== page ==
Love Shellfish? You’ll Love This

Disclaimer: Results are not guaranteed*** and may vary from person to person***.

Shellfish may actually help fight numerous health conditions.Lots of people love their shellfish, but what we aren’t sure about is the health value of them. Actually, shellfish are brimming with nutrients and, more to the point, they may actually help fight health conditions. How? Check out this research.

1. Shrimp for the heart: Researchers added shrimp to a low-fat diet to see if it impacted cholesterol levels. They were surprised to find that it did not worsen cholesterol but it did, in fact, lower triglycerides by 13%. They write that shrimp can be “included in heart healthy nutritional guidelines.”

PLUS: Seafood is key to essential fatty acids.

2. Shellfish improves cholesterol: Eighteen men with normal cholesterol levels were fed six species of shellfish that had the same amount of protein as animal foods. It turned out that oysters, clams, mussels, and crabs were effective in lowering LDL and total cholesterol levels. Squid and shrimp did not affect cholesterol levels, even though they are higher in cholesterol. The men absorbed less cholesterol when eating oysters, clams, and mussels.

3. Shrimp and crab fight bacteria: A study of shrimp and three different species of crabs found that their meat contains an antibacterial ingredient. The three species of crabs were hermit, spider, and king. Researchers found that they had an ability to fight five common bacterial infections in humans, including the infamous E. coli.

4. Shellfish is filled with nutrients: Researchers evaluated eight common species of shellfish for possible health benefits. They found the shellfish to be good sources of zinc. Some of the shellfish, blue mussels, Manila clams, and Pacific oysters were good sources of dietary iron. Many of the forms of shellfish had high levels of omega-3s. Sea scallops averaged the best level of the shellfish tested, coming in at a composition of over 50% omega-3s. Cholesterol levels also varied widely, with many shellfish averaging out at 37 mg/100 g. California squid did have a much higher level at 231 mg/100 g, but that’s still not bad. In general, the study concluded that shellfish are a very healthful addition to your diet.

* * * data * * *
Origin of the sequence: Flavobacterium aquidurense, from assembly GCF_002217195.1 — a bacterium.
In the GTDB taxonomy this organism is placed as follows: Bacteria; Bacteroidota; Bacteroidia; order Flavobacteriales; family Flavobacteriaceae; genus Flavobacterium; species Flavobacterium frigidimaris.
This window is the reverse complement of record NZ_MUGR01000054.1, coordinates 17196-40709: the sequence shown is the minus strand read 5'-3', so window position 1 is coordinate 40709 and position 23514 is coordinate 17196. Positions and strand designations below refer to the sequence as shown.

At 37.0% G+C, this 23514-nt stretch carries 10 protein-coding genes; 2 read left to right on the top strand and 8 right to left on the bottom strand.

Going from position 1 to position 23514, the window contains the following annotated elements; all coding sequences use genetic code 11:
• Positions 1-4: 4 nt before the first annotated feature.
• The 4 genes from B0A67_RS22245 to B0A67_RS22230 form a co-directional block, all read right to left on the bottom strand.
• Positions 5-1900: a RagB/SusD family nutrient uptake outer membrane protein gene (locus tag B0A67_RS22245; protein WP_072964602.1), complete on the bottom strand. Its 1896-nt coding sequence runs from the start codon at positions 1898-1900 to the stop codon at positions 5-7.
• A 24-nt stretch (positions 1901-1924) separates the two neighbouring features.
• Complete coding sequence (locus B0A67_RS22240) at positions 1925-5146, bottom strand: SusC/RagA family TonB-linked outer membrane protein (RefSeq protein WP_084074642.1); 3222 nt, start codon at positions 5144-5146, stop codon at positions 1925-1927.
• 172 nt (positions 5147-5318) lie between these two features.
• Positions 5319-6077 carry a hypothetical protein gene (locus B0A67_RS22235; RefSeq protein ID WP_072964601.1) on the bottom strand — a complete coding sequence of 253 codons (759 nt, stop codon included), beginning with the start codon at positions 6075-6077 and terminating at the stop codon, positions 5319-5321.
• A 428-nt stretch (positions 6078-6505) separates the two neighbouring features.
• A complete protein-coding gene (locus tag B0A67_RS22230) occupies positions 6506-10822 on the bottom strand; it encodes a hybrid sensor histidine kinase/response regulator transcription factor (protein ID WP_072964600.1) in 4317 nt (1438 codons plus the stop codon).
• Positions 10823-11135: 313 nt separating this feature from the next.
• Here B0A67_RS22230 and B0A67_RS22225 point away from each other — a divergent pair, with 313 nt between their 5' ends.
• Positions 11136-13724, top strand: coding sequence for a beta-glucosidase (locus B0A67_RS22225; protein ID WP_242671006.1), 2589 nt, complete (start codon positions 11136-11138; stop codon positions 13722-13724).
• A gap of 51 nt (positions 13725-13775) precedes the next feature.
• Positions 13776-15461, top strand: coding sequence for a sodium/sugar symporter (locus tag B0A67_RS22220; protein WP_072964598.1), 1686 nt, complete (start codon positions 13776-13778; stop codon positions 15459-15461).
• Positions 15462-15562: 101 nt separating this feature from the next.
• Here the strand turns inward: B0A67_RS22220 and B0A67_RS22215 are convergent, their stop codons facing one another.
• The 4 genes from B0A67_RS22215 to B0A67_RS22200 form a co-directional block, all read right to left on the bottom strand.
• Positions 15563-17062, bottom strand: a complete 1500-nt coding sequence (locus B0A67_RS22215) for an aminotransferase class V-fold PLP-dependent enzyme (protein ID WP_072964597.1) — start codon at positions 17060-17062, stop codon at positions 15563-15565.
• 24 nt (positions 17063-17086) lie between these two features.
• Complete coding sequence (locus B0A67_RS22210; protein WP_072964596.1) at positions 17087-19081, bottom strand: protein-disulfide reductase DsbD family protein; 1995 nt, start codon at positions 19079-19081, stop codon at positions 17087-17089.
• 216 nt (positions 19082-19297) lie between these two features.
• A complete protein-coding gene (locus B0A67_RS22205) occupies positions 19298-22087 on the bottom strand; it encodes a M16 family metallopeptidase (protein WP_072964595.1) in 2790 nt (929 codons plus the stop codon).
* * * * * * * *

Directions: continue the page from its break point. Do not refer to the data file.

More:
Sources for Today’s Articles:
Love Shellfish? You’ll Love This
De Oliveira e Silva, E.R., et al., “Effects of shrimp consumption on plasma lipoproteins,” Am. J. Clinical Nutrition, November 1996; 64: 712–717.
Childs, M.T., et al., “Effects of shellfish consumption on lipoproteins in normolipidemic men,” American Journal of Clinical Nutrition; 51: 1020–1027.
Fish and Shellfish Immunology May 2002; 12(5): 371–85.
Journal of the American Dietician Association May 1990; 90(5): 677–85.

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